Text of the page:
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In particular, Fig. Shown are changes in emissions related to household expenditures a , government expenditures b , capital investment c and exports d. In each panel, the solid black line shows the percentage change in CO 2 emissions triggered by changes in the corresponding final demand component, and the other lines show the contribution to the change in emissions from consumption volume red , population yellow , consumption patterns green , production structure blue , fuel mix orange and energy intensity purple.

As the US economy had slowly recovered from the global economic recession, between and , the average annual change in US emissions was small: a 0. Economic recovery is reflected by the upward influence of the volume of goods consumed on emissions during both — and — Between and , rising consumption volume, population growth, and increasing energy intensity urged emissions up by a combined 4. Increases in the supply of natural gas affect two of the factors in our analysis: the fuel mix of the energy sector and, to a lesser extent, the energy intensity of the US economy.

By decreasing gas prices, abundant gas encourages a shift in the fuel mix from more carbon-intensive coal to gas. The boom of natural gas from breakthroughs in hydraulic fracturing of shale deposits had only just begun to affect US gas supplies in ref. Thus, the decrease in emissions from changes in the fuel mix of the energy sector prior reflects an independent and longer-term trend of the declining use of coal in the US energy sector see, for example, Fig.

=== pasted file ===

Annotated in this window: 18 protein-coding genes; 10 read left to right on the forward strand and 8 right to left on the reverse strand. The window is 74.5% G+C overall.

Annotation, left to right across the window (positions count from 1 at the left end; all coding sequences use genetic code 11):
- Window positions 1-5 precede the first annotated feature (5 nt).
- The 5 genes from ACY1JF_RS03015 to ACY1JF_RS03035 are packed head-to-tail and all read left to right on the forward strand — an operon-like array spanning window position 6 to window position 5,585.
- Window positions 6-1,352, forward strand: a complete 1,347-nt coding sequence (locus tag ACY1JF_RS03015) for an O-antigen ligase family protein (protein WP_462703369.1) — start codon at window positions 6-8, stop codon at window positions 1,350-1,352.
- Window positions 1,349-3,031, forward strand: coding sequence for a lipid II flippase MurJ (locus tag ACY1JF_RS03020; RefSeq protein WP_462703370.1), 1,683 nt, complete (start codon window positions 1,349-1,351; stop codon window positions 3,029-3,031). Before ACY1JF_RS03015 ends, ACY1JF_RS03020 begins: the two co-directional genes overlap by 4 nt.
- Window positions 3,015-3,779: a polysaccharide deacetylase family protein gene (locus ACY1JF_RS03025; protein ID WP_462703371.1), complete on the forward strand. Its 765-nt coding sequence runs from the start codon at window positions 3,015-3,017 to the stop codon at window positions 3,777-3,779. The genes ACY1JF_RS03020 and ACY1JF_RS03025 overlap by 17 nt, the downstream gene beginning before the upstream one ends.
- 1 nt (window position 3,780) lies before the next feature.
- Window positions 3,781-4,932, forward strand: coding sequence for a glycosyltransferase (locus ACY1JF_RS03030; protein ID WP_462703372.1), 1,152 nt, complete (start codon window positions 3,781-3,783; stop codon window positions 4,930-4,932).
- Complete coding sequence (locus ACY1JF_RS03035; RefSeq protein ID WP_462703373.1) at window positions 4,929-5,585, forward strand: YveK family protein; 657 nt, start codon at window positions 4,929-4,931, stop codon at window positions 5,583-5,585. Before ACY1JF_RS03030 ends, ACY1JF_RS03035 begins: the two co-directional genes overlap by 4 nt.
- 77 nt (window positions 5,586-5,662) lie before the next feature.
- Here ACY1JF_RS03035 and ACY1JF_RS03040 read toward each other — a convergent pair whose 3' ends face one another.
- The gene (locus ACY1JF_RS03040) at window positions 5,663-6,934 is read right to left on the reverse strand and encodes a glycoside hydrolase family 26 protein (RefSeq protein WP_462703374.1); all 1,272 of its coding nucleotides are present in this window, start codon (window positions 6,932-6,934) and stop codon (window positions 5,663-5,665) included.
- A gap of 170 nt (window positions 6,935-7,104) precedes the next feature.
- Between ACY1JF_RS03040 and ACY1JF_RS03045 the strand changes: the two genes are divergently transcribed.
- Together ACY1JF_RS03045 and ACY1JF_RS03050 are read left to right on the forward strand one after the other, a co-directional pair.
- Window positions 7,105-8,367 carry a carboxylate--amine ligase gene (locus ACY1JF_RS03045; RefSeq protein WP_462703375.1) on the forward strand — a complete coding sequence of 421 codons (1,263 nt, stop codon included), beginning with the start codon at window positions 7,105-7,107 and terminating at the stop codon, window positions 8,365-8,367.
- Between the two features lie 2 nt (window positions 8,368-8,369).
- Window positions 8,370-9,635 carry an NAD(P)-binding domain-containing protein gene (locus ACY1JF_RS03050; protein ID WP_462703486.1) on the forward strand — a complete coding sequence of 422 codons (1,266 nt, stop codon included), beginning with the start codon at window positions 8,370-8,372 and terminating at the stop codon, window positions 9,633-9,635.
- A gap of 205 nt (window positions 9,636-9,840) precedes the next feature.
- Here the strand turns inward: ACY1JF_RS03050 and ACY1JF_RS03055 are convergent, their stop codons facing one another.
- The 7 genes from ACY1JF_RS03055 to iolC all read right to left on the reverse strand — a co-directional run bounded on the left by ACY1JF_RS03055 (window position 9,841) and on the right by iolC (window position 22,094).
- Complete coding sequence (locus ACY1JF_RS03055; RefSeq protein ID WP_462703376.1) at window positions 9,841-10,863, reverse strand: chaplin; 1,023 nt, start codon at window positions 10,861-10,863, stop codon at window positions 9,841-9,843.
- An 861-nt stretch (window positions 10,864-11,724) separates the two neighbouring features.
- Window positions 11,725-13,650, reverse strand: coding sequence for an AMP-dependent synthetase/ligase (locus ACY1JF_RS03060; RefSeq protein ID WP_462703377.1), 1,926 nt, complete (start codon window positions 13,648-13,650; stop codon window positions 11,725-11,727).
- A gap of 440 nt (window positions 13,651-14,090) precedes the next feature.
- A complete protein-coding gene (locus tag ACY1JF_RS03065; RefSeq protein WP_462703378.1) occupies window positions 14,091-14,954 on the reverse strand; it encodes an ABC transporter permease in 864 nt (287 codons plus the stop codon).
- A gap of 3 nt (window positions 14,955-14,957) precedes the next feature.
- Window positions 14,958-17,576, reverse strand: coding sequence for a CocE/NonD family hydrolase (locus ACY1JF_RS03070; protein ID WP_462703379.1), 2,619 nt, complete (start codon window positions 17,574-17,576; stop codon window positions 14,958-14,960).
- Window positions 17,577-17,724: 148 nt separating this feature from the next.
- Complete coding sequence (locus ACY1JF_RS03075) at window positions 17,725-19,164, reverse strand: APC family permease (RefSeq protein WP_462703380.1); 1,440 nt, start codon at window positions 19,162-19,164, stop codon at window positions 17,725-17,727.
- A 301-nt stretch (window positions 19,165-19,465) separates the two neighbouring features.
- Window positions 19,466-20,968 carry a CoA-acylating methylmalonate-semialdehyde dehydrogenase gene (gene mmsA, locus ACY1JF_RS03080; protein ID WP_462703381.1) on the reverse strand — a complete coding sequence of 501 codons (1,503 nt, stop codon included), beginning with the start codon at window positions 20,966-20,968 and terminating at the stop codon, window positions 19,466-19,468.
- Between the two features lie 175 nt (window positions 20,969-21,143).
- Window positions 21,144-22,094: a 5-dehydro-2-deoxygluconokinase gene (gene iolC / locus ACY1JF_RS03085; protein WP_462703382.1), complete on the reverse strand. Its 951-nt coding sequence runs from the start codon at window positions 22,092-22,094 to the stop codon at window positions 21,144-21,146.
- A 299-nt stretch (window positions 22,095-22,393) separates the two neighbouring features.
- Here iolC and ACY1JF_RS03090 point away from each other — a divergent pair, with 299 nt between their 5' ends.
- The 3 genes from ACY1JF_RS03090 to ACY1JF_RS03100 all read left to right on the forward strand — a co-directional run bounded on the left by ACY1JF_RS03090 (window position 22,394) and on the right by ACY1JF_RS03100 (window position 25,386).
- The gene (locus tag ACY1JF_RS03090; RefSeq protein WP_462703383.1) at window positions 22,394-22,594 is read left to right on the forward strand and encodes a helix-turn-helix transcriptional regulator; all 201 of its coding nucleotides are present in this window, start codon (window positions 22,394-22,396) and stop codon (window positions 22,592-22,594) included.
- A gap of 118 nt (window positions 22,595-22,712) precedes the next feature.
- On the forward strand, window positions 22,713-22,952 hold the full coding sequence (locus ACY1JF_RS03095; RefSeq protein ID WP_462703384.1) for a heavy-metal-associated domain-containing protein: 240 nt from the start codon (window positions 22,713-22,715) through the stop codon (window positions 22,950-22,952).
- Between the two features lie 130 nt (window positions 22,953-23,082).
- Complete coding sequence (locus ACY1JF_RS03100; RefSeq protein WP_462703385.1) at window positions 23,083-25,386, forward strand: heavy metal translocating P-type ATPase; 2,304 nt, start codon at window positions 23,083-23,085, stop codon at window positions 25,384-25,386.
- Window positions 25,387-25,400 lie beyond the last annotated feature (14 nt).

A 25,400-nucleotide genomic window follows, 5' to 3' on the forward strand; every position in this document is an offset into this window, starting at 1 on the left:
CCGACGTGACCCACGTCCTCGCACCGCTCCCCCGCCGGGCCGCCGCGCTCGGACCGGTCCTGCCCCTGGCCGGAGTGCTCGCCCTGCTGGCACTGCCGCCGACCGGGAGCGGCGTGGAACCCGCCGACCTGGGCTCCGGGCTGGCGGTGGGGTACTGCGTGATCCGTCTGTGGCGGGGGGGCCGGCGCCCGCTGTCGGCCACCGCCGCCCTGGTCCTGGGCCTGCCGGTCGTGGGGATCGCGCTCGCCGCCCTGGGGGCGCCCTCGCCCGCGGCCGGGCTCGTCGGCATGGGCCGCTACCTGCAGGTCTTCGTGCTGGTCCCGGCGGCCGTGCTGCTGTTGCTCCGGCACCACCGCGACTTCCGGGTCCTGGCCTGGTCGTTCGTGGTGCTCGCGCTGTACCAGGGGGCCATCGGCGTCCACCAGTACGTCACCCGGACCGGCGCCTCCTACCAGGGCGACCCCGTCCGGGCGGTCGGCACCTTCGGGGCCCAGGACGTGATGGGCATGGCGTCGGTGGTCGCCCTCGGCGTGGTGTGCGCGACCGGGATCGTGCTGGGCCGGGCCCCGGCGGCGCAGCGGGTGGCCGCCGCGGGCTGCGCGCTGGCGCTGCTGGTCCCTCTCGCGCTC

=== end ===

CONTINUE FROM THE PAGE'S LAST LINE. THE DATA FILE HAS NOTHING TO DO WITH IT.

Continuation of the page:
However, as seen in Fig. Although the decreases in emissions since have been relatively small, the influence of shale gas is visible. For example, about half of the 2. Yet the decrease in the energy intensity of the US economy was nearly twice as strong an influence on emissions over the same period purple bar in Fig.

Although a drop in the energy intensity exajoule per dollar output of the energy sector in accounts for roughly a third of the observed decrease in US energy intensity in —, the remaining two-thirds relate to changes in energy used by the transport and service sectors Fig. Three unrelated trends underlie the decreasing energy intensity of these sectors. Second, a mild winter in meant less energy was used for heating and thus reduced energy intensity of the service sector households also used less energy for home heating, which accounts for part of the drop in consumption volume 13 Supplementary Fig.

Last, there is evidence that manufacturing in the United States became more energy efficient: energy use by manufacturing was nearly constant — despite average annual growth in GDP of 2. Shifts in the production structure of the US economy between and have consistently exerted a downward influence on US emissions, as the volume and type of intermediate goods used by various industry sectors has evolved and become more efficient blue bars in Fig. Yet this structural shift also reflects the progressive offshoring of emissions-intensive industries to China and other developing countries over the analysed period Trade data for the — period is not yet available.